The property market has been softening. The decline seemed inevitable, especially as completed new private homes flood the market in the upcoming year or two.
Not surprisingly, shoebox apartments saw the largest dip in sales as the number of units are somewhat saturated. Buying power is also now lower and buyers who were initially looking at these units for investment may no longer be able to get the loans they need.
Rental issues such as the age, functionality and location of resale units now have to compete with the newer and sometimes faster property models. In the central districts, the decline in rents and sales of apartments were most evident. This could be due to the number of unsold high-end properties in these areas. Even suburban condominiums are feeling the heat as many expatriates shun them as they often do not provide the convenience and exclusivity they desire.
Whether the effect will transfer to the HDB resale market also awaits to be seen. As HDB upgraders who are moving to their completed units will have to let go of their HDB units within a specified time period, many may be in a hurry to let go of their units and possibly at lower prices than before as the market gets competitive. Pair this up with a diminishing market for smaller units as singles are now able to purchase new flats from HDB directly, as well as a smaller pool of permanent residents, the property market seems to be in for quite the turn this year.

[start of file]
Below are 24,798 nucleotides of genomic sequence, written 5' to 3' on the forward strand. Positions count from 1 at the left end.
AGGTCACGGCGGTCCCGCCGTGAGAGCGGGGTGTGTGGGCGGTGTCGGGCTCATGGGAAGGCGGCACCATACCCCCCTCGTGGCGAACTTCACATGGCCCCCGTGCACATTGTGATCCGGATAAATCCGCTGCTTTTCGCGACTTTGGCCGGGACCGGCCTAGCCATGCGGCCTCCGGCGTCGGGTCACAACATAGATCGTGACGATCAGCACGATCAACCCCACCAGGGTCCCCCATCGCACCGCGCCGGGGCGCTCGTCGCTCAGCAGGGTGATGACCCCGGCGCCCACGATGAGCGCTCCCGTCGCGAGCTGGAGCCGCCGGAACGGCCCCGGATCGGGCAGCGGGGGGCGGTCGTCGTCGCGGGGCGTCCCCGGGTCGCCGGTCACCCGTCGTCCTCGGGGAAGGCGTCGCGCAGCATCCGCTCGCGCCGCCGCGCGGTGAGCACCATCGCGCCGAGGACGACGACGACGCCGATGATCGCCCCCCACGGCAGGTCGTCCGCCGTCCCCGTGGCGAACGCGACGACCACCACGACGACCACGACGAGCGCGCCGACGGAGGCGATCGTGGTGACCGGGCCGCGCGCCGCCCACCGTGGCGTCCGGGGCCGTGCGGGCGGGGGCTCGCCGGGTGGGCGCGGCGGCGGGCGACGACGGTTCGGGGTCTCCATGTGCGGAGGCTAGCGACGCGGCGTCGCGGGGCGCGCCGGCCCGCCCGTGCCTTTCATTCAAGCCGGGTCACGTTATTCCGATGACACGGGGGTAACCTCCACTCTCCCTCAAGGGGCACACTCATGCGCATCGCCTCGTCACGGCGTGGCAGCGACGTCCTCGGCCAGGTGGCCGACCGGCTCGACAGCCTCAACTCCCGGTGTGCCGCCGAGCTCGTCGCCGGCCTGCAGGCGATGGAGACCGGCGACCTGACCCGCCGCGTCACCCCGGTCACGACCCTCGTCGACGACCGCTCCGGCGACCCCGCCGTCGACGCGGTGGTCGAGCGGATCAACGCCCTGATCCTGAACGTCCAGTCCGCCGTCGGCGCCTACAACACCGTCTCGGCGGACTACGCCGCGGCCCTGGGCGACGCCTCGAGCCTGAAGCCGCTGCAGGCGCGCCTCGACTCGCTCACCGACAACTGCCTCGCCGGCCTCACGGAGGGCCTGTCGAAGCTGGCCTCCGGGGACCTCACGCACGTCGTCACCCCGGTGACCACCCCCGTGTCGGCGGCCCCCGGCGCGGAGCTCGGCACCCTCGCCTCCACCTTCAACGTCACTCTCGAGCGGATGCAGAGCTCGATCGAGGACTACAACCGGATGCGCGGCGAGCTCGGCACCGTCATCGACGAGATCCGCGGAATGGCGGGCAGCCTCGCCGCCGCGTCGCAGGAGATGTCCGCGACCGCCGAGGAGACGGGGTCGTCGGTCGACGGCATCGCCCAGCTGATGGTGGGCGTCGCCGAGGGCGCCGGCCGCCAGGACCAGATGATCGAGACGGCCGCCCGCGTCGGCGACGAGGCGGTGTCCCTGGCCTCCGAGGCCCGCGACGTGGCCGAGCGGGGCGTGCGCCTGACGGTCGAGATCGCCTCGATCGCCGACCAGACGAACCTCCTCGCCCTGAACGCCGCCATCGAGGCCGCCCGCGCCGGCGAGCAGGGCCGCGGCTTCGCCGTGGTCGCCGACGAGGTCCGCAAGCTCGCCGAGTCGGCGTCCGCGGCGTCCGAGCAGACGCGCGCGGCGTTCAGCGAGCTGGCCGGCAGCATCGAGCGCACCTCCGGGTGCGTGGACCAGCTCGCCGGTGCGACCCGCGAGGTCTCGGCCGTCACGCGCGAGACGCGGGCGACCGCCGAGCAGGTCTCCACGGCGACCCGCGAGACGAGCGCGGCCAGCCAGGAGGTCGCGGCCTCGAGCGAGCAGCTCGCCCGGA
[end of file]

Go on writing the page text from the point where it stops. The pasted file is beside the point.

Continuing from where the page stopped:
Even as more new property launches are promised, how private home sales fare the next quarter may set the mood for the rest of the year.